Tuesday, May 19, 2009

Childhood vaccinations - a parent's decision

My youngest, at one year of age, is not vaccinated at all. AT ALL. Not even the Hep B at birth, which seems an odd one to being giving a newborn anyway, so we have refused that with both kids. The older one is partially vaccinated.

I know this is a sometimes controversial topic, but I feel in the end every parent must do what they think is right for their kids. In their wisdom though, the Australian Government makes it somewhat difficult if you decide to take the no vax route or even the delayed vax route.

For example, if your child is fully vaxed, you are eligible for the Maternity Immunisation Allowance, a payment in 2 parts equaling $245.50. If they are not vaccinated, no payment. Ok, no problem, I can certainly cope with that.

The child care rebate is also linked to vaccinations. If your child is not on a vaccination schedule of some sort, and you do not have an exemption, you are not eligible for the rebate, meaning you pay full fees to your daycare provider, instead of the Govt paying part of your fees in the form of the rebate. Now this is a bigger issue than the Maternity Immunisation payment, as daycare fees are just a little expensive.

To me, these two conditions are a way of subtly, or not so subtly really, steering people down the vaccination trail.

Hmmm, what am I trying to say here?

I suppose my point is I am somewhat annoyed that the Government links these payments to vaccinations as if they are rewards for doing the "correct" thing.

Parents are conditioned not to ask questions about vaccinations, they are just told it is a necessary part of childhood.

Someone is sticking a needle in your child and injecting them with a foreign substance. To me, this raises BIG questions. What is in the vaccination? Is it safe? Is it safe for EVERY CHILD? Is it a case of 'for the greater good'? I don't want my child to be potentially sacrificed for the 'greater good', no matter how great that good is.

We live in a modern world, where some of these diseases our children are vaccinated against are not really relevant to our life and our country. On the other hand, my local newspaper reported a recent increase in pertussis, or whooping cough as it is better known, and I know that can be a nasty one. Yes, I did think maybe I should bring my young one in for the shot, as special clinics are being set up round the area to give boosters and shots against pertussis. (The older is already vaxxed against this.)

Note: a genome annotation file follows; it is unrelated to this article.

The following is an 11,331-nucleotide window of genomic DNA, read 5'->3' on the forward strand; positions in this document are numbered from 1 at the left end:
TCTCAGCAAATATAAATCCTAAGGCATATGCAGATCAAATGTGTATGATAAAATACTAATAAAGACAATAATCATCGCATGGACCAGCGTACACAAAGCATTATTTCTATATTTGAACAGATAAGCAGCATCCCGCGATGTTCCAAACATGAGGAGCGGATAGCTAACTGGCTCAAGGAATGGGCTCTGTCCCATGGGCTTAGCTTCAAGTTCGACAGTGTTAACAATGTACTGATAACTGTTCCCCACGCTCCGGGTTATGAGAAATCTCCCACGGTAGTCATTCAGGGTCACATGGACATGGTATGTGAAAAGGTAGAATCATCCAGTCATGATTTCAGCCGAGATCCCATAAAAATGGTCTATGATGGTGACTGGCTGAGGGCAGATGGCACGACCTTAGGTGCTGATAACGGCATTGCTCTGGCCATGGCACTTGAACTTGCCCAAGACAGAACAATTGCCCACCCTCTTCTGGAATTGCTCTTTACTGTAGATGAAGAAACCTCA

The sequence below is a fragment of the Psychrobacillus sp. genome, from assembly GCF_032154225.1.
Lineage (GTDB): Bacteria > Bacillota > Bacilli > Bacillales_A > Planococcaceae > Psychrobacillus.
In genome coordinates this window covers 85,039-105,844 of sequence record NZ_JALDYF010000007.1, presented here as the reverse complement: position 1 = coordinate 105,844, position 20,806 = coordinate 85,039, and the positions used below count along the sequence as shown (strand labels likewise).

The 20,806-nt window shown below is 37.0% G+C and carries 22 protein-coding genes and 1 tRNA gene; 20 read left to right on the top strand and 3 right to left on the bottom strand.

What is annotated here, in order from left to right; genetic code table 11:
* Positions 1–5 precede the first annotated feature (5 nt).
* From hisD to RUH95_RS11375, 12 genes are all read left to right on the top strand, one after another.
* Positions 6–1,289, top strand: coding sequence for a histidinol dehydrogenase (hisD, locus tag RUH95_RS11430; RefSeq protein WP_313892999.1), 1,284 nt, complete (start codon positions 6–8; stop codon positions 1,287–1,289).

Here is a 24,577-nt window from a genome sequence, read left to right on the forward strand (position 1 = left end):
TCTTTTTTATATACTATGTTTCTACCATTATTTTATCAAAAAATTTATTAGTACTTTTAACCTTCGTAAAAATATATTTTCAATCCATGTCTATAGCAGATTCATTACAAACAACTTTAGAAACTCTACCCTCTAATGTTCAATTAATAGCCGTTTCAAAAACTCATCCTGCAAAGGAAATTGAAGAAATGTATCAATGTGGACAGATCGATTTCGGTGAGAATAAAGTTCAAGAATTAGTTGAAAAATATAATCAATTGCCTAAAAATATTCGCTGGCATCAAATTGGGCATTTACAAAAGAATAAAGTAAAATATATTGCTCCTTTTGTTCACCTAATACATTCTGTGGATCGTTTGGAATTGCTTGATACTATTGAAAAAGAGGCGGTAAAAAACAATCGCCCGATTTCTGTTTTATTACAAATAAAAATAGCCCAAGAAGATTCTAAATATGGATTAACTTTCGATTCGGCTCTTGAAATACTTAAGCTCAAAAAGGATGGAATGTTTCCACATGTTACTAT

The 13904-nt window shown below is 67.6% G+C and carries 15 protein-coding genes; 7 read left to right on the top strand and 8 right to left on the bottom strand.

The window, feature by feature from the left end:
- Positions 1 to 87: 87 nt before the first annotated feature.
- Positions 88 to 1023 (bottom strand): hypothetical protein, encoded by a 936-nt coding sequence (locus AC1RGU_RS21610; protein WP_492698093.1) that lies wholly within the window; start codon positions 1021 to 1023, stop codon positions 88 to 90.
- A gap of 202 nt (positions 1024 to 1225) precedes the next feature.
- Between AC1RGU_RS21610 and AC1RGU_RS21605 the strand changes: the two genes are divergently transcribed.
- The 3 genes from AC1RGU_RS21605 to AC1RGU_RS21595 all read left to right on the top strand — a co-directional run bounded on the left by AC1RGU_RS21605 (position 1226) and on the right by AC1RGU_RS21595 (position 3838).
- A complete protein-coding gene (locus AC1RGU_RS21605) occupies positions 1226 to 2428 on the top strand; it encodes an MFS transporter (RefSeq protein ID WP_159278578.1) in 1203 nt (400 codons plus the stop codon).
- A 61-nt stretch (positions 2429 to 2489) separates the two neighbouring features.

And there was the incidence of a plane load of people being exposed to polio by an overseas visitor some time ago too. So yes, some of these diseases do rear their ugly heads from time to time.

However, things like measles and chickenpox. Things that were more common when I was a child. I was vaccinated against measles and mumps, yet I got sick with both. Not deathly sick, and it was touted that there was faulty batch of vaccination around at the time I had mine. And I certainly had chicken pox, as did nearly all kids back then, as a vaccine against it wasn't available. Pox party anyone?

Does it benefit our children to immunise them against these measles, mumps and chickenpox? This type of immunity can (supposedly) wane over time....is it not better to get sick with these diseases as a child, rather than an adult? The cases of kids getting REALLY unwell, and hospitalised, with measles, mumps and chicken pox are very very rare, yet they are the reasons our GPs give us for the need to have these vaccinations. I wonder which is rarer (is that even a word??), children permanently damaged by measles or children permanently damaged by a vaccine?

Depends who you talk to I suppose.

I've had people tell me I'm endangering THEIR child by not having mine vaccinated. Hang on, if yours is vaccinated, then where's the danger if mine gets sick? If the vaccination works, your child won't be in any danger at all, right?


This is on my mind today beacuse I went to the GP to get the exemption form for my one year old signed. I knew she'd try and talk me round and true to form, she did. You really need to be in the right mood to get this form signed, there are times when you just don't want to deal with an ear bashing. "This is the decision we've made, can you just sign the darn form please?!

Thank you".


Tanya said...

Hi, are you aware that you can be a 'conscentious objector' to vaccination? I also delayed vaccination- and struggled with the issue immensely but being a student of public health did decide to get my children vaccinated in the end, because I beleive it is benenificial to our societly in general, the 'for the greater good' thing. But it was a really really hard decision. I had to get my doctor to sign a form saying she had explained the risks of not vaccinating to me, I had to sign it, etc and I did get that maternity payment because I did that.
Best of luck, it is a personal and loaded issue.

Cat J B said...

Hi, yes, I did get some sort of form signed, it wasn't the religious objection so I think it must have been the one you're talking about. I didn't chase down the maternity payment though, perhaps I should have. Thanks for your comments.

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